Thank you so much, Sally! I think we are a long way off from coming to a consensus about what is healthy. It may never happen. Couldn’t agree more about teaching kids that food doesn’t have to be part of every single event. And skipping the edibles certainly would make things easier for parents.
I never grew up having birthday treats at school, merely because my birthday is during the summer; however, I did attend many birthday “parties” at school during my younger years. I, personally, really enjoyed these mainly because I loved free food. But as I got older, I realized that things such as icing on cupcakes are very bad for us. Yes, it might be good for us to splurge every once in a while, but not for everyone’s birthday at school. Food does not have to a part of everything to make life well. It’s the people who you spend the time with that make the moment enjoyable. Food shouldn’t be the deciding factor about whether something is fun or not, it’s the life.
Thanks for your thoughtful comment, Alex! Regarding your statement, “Food shouldn’t be the deciding factor about whether something is fun or not”: I couldn’t agree more! Once we let go of pre-conceived notions, we have a better chance of developing a healthy relationship with food. Thank you for coming by!
I am working hard in our school to remove the food altogether…its tough…I just believe that we need to stop teaching our kids that they have to eat just because its a Birthday, or Valentine’s Day, and my biggest problem: using food as a reward!! Our kids are learning these terrible habits everyday at school, and now is the time to change. Teaching them when to eat is just as important as teaching them what to eat.…lets stop feeding them when they aren’t hungry.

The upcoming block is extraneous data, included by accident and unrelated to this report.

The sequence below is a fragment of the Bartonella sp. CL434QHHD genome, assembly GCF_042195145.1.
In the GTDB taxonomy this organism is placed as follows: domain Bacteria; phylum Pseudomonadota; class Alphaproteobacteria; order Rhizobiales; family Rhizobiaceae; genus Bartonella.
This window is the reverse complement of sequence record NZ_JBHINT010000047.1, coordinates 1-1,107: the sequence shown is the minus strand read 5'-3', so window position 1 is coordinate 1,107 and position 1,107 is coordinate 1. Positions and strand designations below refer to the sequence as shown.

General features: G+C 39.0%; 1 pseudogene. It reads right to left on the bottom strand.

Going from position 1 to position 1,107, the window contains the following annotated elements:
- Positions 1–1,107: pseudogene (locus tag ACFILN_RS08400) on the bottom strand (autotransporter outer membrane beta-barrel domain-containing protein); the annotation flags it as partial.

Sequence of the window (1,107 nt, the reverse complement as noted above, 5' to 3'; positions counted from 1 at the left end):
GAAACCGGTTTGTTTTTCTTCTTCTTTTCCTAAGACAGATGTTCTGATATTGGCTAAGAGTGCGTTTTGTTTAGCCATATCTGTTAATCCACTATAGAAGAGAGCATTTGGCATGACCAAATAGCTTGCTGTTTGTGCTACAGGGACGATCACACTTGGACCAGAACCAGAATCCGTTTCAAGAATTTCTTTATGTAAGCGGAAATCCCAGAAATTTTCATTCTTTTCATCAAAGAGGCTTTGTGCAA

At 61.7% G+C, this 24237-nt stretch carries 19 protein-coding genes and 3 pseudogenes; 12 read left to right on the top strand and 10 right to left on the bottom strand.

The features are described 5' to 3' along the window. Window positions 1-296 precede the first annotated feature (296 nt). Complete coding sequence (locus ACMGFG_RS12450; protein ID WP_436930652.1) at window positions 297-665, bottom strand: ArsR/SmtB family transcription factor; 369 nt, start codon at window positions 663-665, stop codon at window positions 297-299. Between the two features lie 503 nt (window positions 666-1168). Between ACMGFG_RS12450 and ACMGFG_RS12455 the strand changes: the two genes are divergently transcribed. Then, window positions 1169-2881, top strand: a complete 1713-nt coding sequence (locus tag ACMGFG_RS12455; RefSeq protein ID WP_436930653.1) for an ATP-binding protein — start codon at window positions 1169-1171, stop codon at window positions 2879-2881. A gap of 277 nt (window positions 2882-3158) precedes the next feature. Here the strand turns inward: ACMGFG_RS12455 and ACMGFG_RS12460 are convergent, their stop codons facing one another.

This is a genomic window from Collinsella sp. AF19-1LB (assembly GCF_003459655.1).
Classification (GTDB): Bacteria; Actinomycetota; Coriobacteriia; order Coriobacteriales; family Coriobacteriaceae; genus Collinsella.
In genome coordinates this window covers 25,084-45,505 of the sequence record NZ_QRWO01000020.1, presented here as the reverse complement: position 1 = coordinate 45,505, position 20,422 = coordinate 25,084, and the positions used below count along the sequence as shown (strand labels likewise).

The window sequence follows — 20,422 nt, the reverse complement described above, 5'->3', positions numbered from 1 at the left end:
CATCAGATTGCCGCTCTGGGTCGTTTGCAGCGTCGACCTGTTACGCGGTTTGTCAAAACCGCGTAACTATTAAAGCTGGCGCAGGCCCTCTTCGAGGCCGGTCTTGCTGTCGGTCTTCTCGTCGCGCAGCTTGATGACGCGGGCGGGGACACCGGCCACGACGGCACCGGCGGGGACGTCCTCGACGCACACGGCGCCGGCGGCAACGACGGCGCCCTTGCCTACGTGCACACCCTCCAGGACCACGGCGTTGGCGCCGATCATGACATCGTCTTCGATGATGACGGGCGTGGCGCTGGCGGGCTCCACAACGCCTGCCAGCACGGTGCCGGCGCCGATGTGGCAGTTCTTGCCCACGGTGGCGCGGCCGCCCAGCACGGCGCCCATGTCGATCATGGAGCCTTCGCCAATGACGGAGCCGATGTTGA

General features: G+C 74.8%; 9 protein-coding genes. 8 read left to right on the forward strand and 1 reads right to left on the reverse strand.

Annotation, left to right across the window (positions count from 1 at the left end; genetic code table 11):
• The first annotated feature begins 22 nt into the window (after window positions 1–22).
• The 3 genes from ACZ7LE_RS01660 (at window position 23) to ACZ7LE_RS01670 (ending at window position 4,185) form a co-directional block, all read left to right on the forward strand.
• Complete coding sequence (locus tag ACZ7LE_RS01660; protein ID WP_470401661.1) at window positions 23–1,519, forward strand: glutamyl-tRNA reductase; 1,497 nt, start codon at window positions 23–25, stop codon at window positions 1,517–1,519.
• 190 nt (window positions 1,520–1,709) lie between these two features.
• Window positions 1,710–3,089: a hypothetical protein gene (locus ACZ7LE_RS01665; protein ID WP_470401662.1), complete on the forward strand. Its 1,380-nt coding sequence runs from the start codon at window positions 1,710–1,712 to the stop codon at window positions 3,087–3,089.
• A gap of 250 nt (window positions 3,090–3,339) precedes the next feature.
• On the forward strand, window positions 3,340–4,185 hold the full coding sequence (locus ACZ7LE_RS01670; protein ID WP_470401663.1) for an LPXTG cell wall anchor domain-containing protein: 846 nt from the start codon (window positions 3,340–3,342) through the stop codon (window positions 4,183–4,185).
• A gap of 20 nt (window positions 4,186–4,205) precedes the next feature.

My favorite post on this subject:
I am touring preschools for my 3.5 year old. Almost all of the schools provide snacks (mostly highly processed foods and lots of juice). One director was so proud to say they celebrate everything-birthdays and all holidays with a party and lots of “treats”. Another place we visited at snack time. The parent-provided snack was a bag of animal crackers for each kid. They gave one to my daughter to take home. It was a large bag, so I looked at the serving size. The bag was 2 servings totalling 240 calories! It was also someone’s birthday, so along with the crackers, they passed out a ice cream sandwich. So the 3–5 year olds were handed about 450 calories worth of highly processed, sugar loaded snacks. I just don’t get it. I dread sending my baby off to school because it seems like junk is passed out almost daily. We’ve worked so hard to give her quality food. Very discouraging 🙁
Hi Jennifer — You’re smart to look at the food situation before choosing a preschool. I hope that you can find one that has better nutrition practices. Perhaps there is a Montessori school in your area? I had a similar problem with unhealthy food when my kids were in preschool. When my now 8-year-old started preschool at age 2, he was taken on a field trip to McDonald’s on snowy roads. Sugary processed afternoon snacks were the norm and birthday cupcakes were abundant. After I spoke to the preschool director about it, they did stop offering the afternoon snack and ask parents to bring healthy food to parties. It was still far from perfect but at least it was a start. Good luck and I hope you can find a healthy school for your child!
I can relate with this article. We are going through the same thing with our school right now. The kids have a 100 day celebration with candy, then 2 days later they have the Valentines Day celebration with tons of candy, so much that every kid goes home with a shoe box full of it! Then throw in the 25 birthday celebrations with treats, holiday’s and depending on the teacher even more.